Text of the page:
Saturday, February 10, 2018

New Baltic samples on PCA plots

I have made two PCA plots using new Baltic samples published by Mittnik et al. 2018, but as far as I can see with a different approach.  On my plots modern populations are placed at first hand on grounds of ancient samples, giving, in my humble opinion, a historically correct approach.  I have also standardized  sample sizes of modern populations to minimize the effects of modern genetic drift, which of course, if exists, will lead to comparison error due to irrelevant PCA-components.  Thirdly I have here two regional view; Eurasian and European.  The Asian effect on the Eurasian picture is pronounced in certain modern populations implying Asian admixture events after the Bronze Age Europe.

Eurasian picture:

Close-up of Eurasian picture:

European picture:

edit 10.2.2018

On the Eurasian picture the first dimension (X) represents East-Asian and Siberian maximums and the second one (Y) represents ancient farmer maximum.  So the picture isn't relevant for checking dimensions inside present-day Europe.  It is easy to understand that the flat left represents Asian/Siberian minimum regardless of later European structures.  Similarly the the vertical axis represents variation between ancient farmers and hunter-gatherers rather than structures inside present-day Europe.   The third picture (Europeans only) represents historically correct variation between ancient farmers and hunter-gatherers and exclusively to these variations ancient Steppe populations.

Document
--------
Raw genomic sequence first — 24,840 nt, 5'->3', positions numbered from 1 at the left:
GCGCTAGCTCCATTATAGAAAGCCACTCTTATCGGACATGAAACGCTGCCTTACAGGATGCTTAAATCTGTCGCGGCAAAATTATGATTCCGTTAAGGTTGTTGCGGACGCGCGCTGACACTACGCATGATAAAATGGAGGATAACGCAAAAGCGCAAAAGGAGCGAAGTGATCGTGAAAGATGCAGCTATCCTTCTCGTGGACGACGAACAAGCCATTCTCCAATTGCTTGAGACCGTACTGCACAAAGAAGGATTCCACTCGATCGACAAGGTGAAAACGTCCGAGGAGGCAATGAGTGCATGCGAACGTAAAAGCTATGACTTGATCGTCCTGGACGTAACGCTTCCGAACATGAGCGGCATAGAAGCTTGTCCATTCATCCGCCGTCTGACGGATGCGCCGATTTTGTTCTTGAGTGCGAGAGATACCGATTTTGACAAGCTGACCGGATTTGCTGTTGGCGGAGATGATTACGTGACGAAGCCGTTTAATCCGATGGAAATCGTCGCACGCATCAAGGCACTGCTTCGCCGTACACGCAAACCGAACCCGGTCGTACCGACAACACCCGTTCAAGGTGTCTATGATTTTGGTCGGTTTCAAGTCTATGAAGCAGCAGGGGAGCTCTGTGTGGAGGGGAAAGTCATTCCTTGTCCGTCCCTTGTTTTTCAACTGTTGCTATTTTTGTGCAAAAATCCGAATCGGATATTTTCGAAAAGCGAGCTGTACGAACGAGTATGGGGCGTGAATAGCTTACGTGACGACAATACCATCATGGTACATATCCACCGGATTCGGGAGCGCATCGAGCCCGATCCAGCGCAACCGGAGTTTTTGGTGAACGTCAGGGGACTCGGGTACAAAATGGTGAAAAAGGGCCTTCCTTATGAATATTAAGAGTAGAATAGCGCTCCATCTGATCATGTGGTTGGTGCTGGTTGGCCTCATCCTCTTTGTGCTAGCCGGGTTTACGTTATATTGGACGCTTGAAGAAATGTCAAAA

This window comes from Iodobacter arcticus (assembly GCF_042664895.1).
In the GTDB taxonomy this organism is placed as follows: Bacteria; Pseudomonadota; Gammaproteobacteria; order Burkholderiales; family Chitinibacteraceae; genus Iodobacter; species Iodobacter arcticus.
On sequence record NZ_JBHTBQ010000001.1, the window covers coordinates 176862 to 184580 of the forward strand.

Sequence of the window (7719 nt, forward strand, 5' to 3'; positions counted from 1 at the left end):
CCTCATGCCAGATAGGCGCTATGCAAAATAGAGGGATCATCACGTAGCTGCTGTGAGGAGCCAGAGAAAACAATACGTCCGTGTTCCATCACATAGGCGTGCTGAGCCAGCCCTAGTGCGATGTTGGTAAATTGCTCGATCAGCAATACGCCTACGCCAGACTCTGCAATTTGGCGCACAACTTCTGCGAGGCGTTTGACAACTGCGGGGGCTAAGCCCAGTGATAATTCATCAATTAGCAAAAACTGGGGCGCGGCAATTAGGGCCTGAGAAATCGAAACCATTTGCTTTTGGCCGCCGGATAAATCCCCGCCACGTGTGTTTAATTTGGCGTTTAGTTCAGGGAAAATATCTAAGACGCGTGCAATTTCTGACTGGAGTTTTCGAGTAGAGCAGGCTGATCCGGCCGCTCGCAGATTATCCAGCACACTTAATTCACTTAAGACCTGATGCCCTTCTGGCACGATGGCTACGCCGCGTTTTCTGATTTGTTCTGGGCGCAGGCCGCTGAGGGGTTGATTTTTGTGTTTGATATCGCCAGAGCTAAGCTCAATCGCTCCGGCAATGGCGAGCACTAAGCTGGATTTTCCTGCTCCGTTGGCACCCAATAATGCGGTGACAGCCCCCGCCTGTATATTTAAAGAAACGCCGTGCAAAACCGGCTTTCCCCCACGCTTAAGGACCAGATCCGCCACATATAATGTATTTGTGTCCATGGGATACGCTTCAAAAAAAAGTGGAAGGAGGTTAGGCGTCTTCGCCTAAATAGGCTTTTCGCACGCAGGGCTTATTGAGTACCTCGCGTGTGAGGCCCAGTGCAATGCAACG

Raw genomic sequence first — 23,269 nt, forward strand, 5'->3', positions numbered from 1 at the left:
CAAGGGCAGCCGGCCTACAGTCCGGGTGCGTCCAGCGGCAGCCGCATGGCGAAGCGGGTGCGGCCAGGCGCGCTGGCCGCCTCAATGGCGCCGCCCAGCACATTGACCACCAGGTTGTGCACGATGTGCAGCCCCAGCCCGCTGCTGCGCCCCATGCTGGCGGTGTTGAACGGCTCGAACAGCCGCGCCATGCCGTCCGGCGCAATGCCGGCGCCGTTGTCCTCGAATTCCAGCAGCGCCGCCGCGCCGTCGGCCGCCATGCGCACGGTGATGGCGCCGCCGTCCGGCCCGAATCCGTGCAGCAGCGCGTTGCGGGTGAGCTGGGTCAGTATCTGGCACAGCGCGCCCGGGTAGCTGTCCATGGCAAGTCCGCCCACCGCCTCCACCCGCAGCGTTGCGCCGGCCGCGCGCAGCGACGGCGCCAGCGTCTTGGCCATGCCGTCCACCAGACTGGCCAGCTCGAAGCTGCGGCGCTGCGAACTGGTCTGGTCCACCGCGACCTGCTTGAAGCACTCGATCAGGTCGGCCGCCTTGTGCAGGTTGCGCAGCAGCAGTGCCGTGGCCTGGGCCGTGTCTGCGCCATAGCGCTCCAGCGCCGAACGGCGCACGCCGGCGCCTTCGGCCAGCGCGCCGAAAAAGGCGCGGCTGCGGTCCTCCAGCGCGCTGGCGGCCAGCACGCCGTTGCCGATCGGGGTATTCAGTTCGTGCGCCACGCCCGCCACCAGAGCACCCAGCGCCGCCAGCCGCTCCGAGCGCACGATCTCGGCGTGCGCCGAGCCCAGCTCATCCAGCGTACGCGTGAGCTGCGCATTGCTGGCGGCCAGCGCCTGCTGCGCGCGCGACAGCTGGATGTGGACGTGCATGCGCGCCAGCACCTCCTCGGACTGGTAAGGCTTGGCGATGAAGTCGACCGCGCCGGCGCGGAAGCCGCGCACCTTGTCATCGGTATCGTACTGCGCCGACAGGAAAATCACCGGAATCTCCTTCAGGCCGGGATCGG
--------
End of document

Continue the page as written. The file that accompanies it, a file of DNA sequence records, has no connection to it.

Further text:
Wednesday, February 7, 2018

New Baltic samples in comparison to present-day populations

A large amount of new ancient samples are published by Mittnik et al 2018.
I compared those samples against modern local populations using F3-statistics (qp3Pop) using Chimp as the outgroup to eliminate even smallest impact of African/Near Eastern gene flow after the OOA event.   F3-scores were divided by a constant value giving results below 10.